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## ABSTRACT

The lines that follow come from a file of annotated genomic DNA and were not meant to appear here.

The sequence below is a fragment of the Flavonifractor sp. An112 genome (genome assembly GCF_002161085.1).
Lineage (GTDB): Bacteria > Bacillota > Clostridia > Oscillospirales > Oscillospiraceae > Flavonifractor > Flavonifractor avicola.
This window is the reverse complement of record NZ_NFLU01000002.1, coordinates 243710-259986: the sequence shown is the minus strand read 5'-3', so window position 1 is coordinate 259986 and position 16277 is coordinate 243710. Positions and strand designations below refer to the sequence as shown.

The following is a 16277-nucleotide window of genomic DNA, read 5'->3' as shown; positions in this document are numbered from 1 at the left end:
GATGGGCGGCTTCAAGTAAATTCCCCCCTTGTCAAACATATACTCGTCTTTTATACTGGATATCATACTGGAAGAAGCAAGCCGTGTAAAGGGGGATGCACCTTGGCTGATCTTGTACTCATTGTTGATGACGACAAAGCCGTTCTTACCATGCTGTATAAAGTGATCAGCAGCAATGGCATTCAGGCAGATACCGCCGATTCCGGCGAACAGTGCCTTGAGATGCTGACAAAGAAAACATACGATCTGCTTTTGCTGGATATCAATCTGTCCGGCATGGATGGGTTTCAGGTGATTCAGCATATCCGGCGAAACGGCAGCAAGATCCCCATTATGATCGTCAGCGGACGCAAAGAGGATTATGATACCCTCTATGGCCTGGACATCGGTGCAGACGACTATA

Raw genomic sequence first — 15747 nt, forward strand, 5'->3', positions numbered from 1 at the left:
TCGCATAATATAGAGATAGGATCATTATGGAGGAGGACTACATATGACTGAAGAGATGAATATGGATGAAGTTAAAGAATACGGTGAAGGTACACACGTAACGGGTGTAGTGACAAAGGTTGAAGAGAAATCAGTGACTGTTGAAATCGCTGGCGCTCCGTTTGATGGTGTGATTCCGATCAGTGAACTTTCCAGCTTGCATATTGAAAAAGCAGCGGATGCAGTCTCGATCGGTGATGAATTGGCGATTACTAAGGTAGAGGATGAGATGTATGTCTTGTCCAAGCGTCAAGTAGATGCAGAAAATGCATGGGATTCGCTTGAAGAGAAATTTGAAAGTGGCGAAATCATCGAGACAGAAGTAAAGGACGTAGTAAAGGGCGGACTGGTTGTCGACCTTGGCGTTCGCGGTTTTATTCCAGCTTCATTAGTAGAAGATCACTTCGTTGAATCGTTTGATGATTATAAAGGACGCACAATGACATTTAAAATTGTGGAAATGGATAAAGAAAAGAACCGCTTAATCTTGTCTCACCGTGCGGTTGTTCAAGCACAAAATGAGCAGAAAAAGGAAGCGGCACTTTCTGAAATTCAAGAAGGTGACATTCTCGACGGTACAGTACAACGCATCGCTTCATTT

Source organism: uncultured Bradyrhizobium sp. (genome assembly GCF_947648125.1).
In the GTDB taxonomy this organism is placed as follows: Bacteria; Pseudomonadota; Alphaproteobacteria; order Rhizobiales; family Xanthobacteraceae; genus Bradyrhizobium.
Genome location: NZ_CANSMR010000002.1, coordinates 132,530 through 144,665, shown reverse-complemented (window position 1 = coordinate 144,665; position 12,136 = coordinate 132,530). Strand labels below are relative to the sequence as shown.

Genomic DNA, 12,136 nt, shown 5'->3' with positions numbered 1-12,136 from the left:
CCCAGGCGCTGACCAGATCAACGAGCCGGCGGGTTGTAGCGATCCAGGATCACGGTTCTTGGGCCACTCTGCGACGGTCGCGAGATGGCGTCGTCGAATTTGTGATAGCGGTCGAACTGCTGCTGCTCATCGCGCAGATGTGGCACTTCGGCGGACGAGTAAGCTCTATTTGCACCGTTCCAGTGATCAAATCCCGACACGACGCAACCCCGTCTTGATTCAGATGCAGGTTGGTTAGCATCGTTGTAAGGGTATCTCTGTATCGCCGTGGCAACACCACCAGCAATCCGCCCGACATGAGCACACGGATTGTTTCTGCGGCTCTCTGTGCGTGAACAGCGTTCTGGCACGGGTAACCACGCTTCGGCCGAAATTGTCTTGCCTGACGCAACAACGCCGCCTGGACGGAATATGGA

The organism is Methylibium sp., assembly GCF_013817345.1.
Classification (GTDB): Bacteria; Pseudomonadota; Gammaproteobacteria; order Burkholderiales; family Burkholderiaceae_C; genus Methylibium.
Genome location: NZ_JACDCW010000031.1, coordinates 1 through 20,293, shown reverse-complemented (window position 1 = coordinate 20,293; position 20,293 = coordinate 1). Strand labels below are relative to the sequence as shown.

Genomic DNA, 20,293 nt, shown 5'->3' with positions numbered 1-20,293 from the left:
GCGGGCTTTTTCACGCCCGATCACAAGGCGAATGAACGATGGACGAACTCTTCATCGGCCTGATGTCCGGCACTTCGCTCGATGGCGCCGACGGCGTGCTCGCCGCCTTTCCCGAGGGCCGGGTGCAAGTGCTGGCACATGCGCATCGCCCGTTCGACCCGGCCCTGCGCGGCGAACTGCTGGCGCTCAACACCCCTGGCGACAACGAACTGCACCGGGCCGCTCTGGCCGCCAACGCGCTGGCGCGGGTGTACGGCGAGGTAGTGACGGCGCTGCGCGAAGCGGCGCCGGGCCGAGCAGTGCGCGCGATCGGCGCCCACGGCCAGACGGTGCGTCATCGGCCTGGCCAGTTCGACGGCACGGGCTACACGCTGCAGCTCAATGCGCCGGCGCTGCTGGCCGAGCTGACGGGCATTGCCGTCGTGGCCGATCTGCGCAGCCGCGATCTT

We perform particle-in-cell simulations of perpendicular nonrelativistic collisionless shocks to study electron heating and pre-acceleration for parameters that permit extrapolation to the conditions at young supernova remnants. Our high-resolution large-scale numerical experiments sample a representative portion of the shock surface and demonstrate that the efficiency of electron injection is strongly modulated with the phase of the shock reformation. For plasmas with low and moderate temperature (plasma beta $\beta{\rm p}=5\cdot 10^{-4}$ and $\beta{\rm p}=0.5$), we explore the nonlinear shock structure and electron pre-acceleration for various orientations of the large-scale magnetic field with respect to the simulation plane while keeping it at $90^\circ$ to the shock normal. Ion reflection off the shock leads to the formation of magnetic filaments in the shock ramp, resulting from Weibel-type instabilities, and electrostatic Buneman modes in the shock foot. In all cases under study, the latter provides first-stage electron energization through the shock-surfing acceleration (SSA) mechanism. The subsequent energization strongly depends on the field orientation and proceeds through adiabatic or second-order Fermi acceleration processes for configurations with the out-of-plane and in-plane field components, respectively. For strictly out-of-plane field the fraction of supra-thermal electrons is much higher than for other configurations, because only in this case the Buneman modes are fully captured by the 2D simulation grid. Shocks in plasma with moderate $\beta_{\rm p}$ provide more efficient pre-acceleration. The relevance of our results to the physics of fully three-dimensional systems is discussed.